At this point, Venus is completely in front of the Sun.
June 5, 2012
At a certain point, because of the atmosphere of Venus, there’s a kind of teardrop shape as it completely enters the Sun – this is at that moment.
This image is from the start of the Transit. More images soon.
August 8, 2010
Today I did a bit of travelling (just to Collegedale) to do some daytime stargazing. On CalSky.com I was informed that a solar transit of the ISS would be happening near my location and I decided I just had to try to capture it. It was scheduled for 11:43:08am today and would last just under 1 second.
So, I packed up my gear and headed out. When I found a suitable spot to set up, I took out my equipment and realized that I had forgotten my telescope power cable. That’s okay – I can set up by hand. I also forgot my compass, which I use to align the telescope with North, but I guessed at that, based on where the Sun was. So already things weren’t going well, when my laptop battery went from saying I had 90 minutes of power (more than enough) to the next minute saying I had 8 minutes of power (not nearly enough). Despite all of this, I just did it manually – I hooked up the scope and pointed it at the Sun, set up the D50 and used the manual remote to trigger the shutter. When my watch (which I had synchronized before the trip) indicated a minute left I started taking photos as fast as the camera could take them. While it took pictures, I looked through the viewfinder which would go black every time it took a shot (it’s a DSLR) and after about 4 minutes I stopped, not having seen a thing. So I packed up my gear and headed home.
When I got home, I put in my camera’s memory card into my plugged in laptop and waded through 170 images before I finally came to this one. It’s the only one that captured the ISS. Unfortunately, since I couldn’t get the laptop running, I couldn’t focus with the extreme precision I’d need to get a crisp outline of the station, but I’m very happy with this nevertheless. The ISS is clearly outlined against the disc of the Sun while two sunspots are also clearly visible.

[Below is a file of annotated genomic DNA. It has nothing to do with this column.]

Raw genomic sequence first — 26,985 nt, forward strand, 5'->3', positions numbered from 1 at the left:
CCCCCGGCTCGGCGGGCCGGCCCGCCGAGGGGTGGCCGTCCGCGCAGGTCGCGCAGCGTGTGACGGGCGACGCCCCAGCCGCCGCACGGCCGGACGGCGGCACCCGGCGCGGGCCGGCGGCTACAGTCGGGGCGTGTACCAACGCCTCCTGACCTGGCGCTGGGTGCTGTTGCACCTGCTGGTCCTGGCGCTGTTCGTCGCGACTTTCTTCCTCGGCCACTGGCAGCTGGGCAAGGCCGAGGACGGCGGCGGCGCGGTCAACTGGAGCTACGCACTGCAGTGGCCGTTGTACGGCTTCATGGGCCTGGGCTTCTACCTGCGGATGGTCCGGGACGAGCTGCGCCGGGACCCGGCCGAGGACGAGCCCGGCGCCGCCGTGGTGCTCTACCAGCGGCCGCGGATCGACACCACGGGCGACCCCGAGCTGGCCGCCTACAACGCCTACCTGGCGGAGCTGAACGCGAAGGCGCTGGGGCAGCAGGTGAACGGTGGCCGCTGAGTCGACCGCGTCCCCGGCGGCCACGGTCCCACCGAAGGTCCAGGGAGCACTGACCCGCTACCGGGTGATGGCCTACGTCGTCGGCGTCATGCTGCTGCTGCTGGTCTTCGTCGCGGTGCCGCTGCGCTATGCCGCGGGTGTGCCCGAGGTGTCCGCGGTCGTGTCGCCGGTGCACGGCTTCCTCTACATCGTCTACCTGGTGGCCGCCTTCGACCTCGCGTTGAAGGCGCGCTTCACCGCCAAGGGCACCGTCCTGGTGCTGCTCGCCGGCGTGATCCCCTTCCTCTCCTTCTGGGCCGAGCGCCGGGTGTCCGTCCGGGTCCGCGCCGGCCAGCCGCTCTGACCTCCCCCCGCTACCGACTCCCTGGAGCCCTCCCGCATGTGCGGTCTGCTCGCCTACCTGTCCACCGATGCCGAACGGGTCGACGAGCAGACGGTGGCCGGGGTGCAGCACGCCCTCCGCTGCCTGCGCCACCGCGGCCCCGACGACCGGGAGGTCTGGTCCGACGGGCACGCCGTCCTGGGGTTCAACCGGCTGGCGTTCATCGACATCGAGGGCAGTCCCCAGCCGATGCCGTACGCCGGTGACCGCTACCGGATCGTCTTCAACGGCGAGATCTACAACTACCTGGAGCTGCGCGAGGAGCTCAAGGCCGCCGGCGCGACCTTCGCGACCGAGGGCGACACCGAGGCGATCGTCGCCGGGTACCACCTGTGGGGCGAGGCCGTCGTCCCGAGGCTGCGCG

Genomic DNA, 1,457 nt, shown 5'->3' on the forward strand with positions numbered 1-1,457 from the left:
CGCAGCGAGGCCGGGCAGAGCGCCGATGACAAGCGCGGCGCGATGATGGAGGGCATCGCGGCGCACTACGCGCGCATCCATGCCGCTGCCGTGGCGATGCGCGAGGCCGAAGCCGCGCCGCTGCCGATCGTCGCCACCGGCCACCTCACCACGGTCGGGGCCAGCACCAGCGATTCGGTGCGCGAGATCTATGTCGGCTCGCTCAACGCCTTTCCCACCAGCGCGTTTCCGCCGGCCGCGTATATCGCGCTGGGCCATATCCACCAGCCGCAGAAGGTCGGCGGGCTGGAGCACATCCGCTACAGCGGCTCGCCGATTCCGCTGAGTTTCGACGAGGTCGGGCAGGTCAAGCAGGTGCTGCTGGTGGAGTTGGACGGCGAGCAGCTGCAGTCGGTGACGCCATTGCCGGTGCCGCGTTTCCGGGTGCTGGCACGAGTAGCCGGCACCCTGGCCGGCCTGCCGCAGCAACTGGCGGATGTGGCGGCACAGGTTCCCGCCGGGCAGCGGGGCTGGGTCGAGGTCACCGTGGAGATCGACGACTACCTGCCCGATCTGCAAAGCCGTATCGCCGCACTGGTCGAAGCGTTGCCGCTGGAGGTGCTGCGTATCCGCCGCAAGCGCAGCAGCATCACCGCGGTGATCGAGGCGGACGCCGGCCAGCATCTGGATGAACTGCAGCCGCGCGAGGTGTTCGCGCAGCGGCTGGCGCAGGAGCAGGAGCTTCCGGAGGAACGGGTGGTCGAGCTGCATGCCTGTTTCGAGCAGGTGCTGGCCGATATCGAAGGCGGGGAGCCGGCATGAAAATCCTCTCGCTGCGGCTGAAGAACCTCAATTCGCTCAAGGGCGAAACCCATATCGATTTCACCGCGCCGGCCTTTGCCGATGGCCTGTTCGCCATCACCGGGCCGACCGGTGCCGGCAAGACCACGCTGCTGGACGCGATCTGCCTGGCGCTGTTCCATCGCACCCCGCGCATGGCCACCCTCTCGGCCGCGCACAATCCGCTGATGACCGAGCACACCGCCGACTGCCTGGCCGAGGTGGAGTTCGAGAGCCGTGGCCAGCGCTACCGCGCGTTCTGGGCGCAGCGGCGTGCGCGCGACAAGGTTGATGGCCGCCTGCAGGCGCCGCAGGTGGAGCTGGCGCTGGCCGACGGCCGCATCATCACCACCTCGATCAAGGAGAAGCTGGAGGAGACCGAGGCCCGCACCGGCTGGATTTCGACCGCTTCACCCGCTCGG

I can’t wait to try again (the next one near me is several months away) and next time I’ll bring both my scope’s power cord as well as my laptop’s.
February 20, 2010
I got out the scope today (during the day, obviously) to image the Sun. It’s wonderful out right now and I couldn’t resist setting up the scope with the solar filter. You can see Sunspot Group 1049 to the left of center. This image is actually rotated about 90 degrees to the right from what it should be.
January 1, 2010
Happy New Year! It’s clear, but cold, today and so since the family is hear, I attached my new solar filter (which uses Seymour Solar film) to my new Maksutov telescope and took an image of the Sun. The new sunspot group 1039 is visible in the lower part of the Sun. The Sun has been incredibly quiet for well over a year, with almost no sunspots and those that are there have been very small. It’s getting ready to be a lot busier soon and I hope to be able to image our closest star more in the days to come.
May 22, 2009
Clouds again, but a pretty sunset. I hope that I can get some observing done soon. Arrgh – just clouds almost every night.
February 11, 2009
I got up early this morning to capture the Sun as it rose. I wasn’t sure what to expect since it was so cloudy, but it wound up being really neat.
I also took a series of shots that I made into a movie. Click here to view it.
April 10, 2008
Tonight’s sunset was very nice and while there are a few clouds in the sky, I’m hopeful that I’ll be able to do a bit of stargazing tonight.
April 8, 2008
I’m on vacation in Wear’s Valley, TN (in the Smokies near Gatlinburg) with my family so I’ve been taking a bit of a break from astrophotography. I did bring my scopes, but it’s been too cloudy for anything thus far (we did do some visual observing the other night – I showed my parents Saturn). Instead, I’ve been taking multiple exposures and then stitching them together using Autostitch. For scenery shots like this, it works as well as I can imaging and it’s free!.
Here are the other two panoramas I’ve made this week (all are from the front porch of our cabin – click on any of them to view the full version in flickr – they’re very large):